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This is not a Gourmet Kitchen

World Domination Made Easy

Like most web site owners, you’ve probably gotten dozens of e-mails, faxes, postcards and perhaps even a phone call or two from so-called “experts” promising you that they can get your site that coveted #1 spot on Google, or any of the other search sites. The cold, hard truth is that no one, let me repeat it NO ONE can do that. Anyone making that promise should be avoided.

Now that I have dashed your dreams of Google domination on the rocks, I do have some good news. Search Engine Optimization (SEO) is not all rocket science; there are many things you can do yourself to help raise your ranking and placement on all of the search engines. I’ll share a few of them to help get you started down the road to search engine domination.

Optimize your site for your audience, not for the search engines.

Okay, this is more of a philosophy than an action item, but I truly believe this. Despite the rumors to the contrary, the engineers at the various search companies are not deviously trying to create tools to make it harder for site owners to be found, or to create robots that are more “roboty.” Believe it or not, they want to make it easier for people to find the sites that are the most relevant to the search words they entered. To do this, those engineers try to make the robots behave more like humans.

Think about when you open your daily newspaper – you probably scan the headlines (larger ones first), glance at a photo or two, read the captions, maybe read the first few lines of a couple stories…and then you decide what you want to read first, what is most relevant to you at that moment in time.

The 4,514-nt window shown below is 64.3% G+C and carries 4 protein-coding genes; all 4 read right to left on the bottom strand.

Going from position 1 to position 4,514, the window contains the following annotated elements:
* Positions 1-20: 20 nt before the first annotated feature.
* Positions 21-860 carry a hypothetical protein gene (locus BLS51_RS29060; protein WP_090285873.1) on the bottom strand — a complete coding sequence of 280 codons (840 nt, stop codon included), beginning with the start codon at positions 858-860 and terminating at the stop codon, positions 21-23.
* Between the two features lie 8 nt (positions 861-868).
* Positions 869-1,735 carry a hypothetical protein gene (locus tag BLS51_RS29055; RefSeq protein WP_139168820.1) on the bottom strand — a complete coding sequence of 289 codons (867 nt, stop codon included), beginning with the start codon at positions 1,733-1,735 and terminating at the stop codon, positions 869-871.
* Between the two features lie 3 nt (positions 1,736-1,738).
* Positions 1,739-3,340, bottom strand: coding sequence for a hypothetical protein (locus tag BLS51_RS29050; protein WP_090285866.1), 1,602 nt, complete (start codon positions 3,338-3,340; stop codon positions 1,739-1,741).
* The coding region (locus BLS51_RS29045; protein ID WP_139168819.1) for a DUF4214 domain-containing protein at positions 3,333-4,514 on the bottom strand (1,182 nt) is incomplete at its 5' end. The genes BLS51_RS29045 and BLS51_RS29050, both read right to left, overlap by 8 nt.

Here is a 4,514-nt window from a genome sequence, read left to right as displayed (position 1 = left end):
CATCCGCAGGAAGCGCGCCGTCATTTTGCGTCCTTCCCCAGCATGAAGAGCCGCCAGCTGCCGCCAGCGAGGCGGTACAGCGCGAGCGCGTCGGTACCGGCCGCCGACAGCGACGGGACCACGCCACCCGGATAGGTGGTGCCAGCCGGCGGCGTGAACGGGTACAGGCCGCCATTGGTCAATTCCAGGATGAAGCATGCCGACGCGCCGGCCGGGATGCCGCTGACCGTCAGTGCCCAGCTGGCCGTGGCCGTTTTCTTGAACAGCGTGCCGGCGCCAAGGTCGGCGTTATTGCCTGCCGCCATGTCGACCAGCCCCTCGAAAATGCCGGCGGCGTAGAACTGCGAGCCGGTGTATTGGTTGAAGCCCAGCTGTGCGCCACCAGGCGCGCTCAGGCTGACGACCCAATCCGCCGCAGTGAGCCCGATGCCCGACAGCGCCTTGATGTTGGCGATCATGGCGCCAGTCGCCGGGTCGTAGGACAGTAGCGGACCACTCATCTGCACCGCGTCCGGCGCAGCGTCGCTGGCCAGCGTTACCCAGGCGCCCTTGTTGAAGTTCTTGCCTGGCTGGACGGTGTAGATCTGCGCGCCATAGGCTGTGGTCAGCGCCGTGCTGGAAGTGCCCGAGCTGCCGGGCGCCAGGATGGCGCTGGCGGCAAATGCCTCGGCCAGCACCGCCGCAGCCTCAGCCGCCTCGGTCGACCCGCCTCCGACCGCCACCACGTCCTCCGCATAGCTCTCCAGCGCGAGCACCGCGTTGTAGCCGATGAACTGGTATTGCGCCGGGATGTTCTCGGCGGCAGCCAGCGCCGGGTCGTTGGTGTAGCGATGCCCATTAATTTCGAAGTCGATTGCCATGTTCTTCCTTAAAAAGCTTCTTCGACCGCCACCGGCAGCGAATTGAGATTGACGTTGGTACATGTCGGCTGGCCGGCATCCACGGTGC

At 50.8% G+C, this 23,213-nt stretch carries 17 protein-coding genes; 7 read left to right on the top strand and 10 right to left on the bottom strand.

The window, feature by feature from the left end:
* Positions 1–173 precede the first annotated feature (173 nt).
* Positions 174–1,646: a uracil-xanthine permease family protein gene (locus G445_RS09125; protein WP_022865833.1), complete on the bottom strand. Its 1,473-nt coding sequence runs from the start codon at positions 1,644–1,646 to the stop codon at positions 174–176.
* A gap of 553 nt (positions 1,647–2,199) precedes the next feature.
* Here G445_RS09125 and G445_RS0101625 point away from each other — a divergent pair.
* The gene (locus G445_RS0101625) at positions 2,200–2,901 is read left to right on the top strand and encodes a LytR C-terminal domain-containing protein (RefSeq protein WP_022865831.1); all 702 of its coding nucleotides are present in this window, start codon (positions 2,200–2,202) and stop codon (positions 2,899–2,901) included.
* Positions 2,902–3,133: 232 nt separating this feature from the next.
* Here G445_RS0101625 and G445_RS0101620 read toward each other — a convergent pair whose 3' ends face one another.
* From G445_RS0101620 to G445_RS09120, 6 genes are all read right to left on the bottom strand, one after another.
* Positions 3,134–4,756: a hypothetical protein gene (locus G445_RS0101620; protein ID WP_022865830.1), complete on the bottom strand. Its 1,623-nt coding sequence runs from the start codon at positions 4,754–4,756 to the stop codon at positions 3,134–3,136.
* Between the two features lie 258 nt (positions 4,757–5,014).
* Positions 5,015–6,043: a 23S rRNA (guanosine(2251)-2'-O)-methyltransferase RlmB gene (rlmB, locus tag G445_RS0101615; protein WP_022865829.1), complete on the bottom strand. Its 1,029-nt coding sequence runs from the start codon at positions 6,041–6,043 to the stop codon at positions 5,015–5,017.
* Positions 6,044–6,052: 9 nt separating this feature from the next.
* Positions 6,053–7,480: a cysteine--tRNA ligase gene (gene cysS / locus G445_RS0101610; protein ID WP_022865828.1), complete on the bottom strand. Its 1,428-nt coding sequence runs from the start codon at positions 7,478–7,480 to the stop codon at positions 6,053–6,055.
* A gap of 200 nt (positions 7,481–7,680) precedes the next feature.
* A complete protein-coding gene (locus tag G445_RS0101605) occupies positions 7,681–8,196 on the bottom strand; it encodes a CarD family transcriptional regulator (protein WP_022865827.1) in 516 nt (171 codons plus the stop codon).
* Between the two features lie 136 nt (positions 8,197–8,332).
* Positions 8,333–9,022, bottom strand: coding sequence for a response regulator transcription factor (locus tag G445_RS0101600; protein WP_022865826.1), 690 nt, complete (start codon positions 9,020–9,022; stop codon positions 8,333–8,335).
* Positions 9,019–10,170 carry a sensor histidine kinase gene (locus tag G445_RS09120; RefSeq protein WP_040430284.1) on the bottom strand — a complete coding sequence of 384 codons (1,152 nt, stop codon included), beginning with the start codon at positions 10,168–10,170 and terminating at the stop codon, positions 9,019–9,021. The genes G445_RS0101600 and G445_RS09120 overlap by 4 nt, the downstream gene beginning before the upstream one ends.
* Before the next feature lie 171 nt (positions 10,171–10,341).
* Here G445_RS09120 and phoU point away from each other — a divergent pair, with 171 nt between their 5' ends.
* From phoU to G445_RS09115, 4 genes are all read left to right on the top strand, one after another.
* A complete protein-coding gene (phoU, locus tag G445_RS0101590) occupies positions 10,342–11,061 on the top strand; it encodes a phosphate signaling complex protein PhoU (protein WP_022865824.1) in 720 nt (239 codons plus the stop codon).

The search engine engineers are *trying* to have the robots behave the same way. By analyzing all of the content and how it’s structured, the search engines hope to determine what is the most relevant for each person’s search.

Put yourself in your reader’s shoes. Does your site use an easy-to-follow layout, does it have compelling copy, use appropriate images and supporting links? Are your pages easy to navigate? Are headlines clear and concise? Are there links to related information on your site, or even to another site?

Find the best keywords.

This is often thought to be an easy aspect of site optimization, when usually it is one of the more difficult. What you think someone will search for and what they actually search for can be two very different things. Put a great deal of time and effort into researching your keywords for your web site. In “Five Steps to Effective Keyword Research“, says that site owners may use too narrow of a lens when evaluating their site, resulting in keywords that read like industry jargon. For example, if you want to use “gourmet kitchen” as a keyword, use that and not “grmet kit”, which I would assume to be a grommet repair kit. While these words make perfect sense to you (the site owner) they make little or no sense to your potential customer.

Insert keywords into page titles, headlines and content.